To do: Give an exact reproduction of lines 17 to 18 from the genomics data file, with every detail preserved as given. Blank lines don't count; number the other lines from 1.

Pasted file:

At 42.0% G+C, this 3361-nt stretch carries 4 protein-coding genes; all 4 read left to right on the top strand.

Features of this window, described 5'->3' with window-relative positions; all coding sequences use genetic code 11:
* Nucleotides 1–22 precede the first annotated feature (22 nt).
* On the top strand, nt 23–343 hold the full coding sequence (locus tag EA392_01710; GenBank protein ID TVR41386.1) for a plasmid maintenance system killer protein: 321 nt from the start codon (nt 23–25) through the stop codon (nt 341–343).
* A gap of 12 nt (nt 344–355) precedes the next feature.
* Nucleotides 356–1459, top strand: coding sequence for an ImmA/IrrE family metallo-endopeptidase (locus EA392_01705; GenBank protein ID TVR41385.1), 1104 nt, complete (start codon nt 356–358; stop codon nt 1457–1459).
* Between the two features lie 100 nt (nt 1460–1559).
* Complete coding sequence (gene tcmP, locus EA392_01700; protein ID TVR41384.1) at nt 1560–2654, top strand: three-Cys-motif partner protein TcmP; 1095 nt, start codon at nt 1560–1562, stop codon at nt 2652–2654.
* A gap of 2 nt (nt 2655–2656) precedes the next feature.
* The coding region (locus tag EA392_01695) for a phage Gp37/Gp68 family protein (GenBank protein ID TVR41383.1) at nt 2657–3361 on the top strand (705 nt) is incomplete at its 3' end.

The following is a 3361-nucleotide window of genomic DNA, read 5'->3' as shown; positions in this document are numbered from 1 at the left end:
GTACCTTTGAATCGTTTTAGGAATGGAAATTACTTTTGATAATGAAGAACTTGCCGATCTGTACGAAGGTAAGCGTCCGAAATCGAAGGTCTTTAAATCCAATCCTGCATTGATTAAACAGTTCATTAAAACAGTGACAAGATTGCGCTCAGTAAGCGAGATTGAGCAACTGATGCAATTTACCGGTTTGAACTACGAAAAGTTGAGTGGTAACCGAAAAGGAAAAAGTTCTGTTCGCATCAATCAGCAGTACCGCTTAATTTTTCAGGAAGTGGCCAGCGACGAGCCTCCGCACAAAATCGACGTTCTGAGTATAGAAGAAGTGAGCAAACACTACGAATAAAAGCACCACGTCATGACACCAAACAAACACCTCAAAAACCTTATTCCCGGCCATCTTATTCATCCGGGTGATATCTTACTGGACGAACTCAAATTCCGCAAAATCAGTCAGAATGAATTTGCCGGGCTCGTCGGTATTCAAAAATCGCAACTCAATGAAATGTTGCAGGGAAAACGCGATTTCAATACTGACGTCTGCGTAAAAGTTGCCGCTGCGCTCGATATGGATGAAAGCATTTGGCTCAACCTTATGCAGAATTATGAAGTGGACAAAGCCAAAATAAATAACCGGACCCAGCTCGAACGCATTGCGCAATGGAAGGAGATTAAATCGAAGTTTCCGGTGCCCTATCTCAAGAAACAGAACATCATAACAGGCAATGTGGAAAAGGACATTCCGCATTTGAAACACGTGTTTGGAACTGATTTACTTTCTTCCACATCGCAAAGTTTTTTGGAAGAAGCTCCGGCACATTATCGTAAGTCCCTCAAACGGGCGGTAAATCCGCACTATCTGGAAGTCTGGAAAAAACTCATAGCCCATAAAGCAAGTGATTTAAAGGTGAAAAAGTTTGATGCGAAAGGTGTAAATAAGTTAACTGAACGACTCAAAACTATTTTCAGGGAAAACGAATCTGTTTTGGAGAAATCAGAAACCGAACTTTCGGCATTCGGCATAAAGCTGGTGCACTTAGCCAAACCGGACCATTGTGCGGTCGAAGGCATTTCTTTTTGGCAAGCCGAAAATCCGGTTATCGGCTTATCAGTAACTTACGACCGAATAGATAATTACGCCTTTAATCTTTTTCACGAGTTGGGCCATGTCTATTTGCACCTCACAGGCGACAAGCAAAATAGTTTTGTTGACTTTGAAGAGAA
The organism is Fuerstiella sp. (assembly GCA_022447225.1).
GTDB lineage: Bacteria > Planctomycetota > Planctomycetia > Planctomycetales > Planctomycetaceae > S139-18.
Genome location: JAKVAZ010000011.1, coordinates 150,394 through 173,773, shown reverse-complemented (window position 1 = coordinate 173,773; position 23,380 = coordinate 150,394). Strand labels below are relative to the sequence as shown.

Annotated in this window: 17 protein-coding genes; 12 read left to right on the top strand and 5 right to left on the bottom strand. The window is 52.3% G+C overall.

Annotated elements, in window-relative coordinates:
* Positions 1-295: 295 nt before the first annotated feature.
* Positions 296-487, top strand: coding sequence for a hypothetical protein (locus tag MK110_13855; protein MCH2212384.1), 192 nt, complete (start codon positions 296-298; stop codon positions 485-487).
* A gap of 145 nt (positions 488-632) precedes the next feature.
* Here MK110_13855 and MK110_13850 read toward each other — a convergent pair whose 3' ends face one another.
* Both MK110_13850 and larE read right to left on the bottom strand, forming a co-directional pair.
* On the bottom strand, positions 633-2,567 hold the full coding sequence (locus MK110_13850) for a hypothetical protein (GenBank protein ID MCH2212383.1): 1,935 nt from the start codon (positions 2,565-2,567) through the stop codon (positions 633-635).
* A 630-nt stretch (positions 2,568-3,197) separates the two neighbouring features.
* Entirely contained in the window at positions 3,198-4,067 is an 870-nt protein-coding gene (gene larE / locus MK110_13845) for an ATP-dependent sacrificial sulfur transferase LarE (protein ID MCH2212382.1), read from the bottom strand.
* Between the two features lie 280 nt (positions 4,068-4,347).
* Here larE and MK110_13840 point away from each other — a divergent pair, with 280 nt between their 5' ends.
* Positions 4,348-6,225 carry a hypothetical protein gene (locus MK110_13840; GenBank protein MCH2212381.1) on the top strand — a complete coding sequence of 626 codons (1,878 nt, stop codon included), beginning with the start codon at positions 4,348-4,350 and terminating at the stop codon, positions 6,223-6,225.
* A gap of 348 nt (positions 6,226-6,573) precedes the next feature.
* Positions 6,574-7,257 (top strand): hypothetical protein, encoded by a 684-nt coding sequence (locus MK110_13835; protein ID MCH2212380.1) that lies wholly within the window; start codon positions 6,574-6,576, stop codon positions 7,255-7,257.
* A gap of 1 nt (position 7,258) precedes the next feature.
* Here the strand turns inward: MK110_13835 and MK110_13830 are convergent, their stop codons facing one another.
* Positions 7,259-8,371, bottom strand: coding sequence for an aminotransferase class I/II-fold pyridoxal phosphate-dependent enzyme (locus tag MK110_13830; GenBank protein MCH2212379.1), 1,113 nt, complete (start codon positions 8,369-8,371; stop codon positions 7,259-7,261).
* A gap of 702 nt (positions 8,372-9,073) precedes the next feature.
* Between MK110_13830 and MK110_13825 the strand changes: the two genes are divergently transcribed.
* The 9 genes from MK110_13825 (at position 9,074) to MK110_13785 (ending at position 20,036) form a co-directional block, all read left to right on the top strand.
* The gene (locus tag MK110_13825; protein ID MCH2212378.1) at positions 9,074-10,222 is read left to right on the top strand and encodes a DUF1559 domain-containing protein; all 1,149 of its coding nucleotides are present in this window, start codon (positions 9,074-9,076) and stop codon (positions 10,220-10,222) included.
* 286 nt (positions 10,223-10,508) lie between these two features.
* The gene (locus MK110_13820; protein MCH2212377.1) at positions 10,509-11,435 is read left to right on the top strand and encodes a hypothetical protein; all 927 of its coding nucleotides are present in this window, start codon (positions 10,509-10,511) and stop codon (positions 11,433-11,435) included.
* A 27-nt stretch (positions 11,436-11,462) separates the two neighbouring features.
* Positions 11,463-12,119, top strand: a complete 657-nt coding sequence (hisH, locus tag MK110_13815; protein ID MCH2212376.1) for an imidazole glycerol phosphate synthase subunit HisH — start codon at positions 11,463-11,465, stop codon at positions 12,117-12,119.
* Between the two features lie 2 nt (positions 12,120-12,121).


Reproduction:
Annotated elements, in window-relative coordinates:
* Positions 1-295: 295 nt before the first annotated feature.